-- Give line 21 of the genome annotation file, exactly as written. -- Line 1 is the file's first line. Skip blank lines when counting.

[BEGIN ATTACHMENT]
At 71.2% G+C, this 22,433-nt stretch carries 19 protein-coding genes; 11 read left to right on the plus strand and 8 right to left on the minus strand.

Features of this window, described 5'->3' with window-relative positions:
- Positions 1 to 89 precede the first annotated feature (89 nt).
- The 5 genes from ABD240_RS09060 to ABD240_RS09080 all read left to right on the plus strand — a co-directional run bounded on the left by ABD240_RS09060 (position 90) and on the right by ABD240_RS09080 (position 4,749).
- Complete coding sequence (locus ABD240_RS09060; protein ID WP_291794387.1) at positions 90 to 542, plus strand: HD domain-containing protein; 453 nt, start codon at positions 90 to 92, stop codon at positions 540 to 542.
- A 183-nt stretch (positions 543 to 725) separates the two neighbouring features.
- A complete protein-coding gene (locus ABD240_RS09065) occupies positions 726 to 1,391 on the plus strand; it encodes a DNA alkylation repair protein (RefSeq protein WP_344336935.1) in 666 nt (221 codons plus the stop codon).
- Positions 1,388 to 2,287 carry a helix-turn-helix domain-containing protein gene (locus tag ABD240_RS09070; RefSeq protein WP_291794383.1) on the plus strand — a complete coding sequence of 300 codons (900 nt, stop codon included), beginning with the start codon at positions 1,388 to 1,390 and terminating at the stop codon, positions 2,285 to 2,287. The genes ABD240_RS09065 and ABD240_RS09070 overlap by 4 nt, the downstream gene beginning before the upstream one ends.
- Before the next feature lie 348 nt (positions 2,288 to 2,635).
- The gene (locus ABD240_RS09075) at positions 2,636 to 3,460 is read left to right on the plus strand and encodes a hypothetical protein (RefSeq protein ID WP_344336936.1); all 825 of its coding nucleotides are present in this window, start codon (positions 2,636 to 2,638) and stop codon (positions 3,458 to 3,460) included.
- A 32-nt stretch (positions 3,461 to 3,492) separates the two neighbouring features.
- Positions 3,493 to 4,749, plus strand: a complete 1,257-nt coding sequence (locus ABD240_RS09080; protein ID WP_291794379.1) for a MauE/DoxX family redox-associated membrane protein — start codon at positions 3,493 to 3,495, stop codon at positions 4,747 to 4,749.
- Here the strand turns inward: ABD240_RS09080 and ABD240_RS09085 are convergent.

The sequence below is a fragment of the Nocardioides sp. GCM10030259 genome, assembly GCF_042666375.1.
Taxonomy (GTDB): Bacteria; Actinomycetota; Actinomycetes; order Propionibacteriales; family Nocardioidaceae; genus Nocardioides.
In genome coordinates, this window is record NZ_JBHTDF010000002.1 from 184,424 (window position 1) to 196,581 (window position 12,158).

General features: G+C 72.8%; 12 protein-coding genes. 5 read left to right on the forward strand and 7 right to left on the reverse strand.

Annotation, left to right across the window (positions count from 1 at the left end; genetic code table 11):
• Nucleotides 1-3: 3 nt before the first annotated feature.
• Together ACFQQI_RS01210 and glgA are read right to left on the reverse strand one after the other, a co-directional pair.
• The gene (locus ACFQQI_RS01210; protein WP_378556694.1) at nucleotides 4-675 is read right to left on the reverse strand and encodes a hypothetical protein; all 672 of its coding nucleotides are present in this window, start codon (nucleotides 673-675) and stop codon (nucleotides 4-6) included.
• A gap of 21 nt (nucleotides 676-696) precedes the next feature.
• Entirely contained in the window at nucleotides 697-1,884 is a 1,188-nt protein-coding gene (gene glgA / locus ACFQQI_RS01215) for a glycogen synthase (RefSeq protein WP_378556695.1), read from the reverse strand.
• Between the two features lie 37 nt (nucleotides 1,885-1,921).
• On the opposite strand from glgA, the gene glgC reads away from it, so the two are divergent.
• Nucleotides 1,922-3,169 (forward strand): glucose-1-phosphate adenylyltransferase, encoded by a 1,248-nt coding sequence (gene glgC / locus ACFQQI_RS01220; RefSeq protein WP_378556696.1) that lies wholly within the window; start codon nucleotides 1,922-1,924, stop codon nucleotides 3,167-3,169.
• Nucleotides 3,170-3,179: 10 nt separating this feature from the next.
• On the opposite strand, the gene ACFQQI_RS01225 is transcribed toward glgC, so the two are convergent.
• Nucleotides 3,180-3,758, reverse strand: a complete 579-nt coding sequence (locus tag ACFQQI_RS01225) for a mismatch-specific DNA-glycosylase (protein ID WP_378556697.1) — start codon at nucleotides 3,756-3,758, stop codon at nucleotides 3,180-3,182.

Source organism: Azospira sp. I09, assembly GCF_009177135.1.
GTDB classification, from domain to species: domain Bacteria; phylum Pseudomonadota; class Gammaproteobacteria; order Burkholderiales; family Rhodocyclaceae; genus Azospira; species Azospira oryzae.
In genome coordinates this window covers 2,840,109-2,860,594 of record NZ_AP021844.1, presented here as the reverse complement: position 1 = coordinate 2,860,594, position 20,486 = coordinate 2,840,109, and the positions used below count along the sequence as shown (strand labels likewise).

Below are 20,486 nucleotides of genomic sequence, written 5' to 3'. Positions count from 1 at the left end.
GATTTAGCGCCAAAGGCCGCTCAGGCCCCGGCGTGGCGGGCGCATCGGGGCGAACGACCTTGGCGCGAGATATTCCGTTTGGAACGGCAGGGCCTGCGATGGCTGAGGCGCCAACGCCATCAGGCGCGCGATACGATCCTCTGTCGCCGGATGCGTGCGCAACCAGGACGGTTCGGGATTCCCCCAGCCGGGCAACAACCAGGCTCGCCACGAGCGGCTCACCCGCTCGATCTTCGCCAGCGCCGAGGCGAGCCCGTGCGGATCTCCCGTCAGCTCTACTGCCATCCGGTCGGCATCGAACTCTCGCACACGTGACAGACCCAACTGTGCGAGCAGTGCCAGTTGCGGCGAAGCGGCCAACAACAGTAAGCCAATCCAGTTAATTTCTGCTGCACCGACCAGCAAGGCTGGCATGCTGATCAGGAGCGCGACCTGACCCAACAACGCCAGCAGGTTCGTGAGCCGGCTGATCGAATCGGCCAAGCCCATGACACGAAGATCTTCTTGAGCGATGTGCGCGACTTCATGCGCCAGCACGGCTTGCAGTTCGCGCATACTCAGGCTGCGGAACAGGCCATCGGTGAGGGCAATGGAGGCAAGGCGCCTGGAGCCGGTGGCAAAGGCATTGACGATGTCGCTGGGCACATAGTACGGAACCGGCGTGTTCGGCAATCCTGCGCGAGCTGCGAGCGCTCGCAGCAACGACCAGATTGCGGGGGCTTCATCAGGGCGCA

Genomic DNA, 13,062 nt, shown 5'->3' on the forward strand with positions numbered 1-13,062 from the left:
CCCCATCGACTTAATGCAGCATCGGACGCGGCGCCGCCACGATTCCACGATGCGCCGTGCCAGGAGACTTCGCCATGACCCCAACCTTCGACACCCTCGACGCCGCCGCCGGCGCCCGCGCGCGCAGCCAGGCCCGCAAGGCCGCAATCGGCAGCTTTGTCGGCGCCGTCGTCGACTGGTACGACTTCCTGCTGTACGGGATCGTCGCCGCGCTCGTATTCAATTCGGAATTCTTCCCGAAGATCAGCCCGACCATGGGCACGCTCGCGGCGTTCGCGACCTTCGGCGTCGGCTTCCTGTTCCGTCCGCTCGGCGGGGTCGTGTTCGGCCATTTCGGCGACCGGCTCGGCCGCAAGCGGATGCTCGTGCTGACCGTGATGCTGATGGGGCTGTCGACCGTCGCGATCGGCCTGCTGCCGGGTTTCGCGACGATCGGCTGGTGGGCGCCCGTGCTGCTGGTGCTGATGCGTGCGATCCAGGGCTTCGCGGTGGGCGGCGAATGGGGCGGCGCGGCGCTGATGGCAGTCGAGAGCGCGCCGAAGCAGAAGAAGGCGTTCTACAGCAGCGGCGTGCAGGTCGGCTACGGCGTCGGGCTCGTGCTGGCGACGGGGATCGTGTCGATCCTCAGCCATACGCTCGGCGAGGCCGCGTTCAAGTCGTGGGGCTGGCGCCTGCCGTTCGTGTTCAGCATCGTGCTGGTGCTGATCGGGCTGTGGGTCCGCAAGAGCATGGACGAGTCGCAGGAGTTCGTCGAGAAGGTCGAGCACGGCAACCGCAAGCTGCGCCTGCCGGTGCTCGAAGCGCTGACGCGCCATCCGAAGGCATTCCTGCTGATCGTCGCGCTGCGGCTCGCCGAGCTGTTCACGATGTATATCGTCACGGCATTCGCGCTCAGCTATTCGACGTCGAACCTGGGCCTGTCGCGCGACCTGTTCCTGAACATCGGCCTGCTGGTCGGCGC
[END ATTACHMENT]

• The gene (locus ACFQQI_RS01210; protein WP_378556694.1) at nucleotides 4-675 is read right to left on the reverse strand and encodes a hypothetical protein; all 672 of its coding nucleotides are present in this window, start codon (nucleotides 673-675) and stop codon (nucleotides 4-6) included.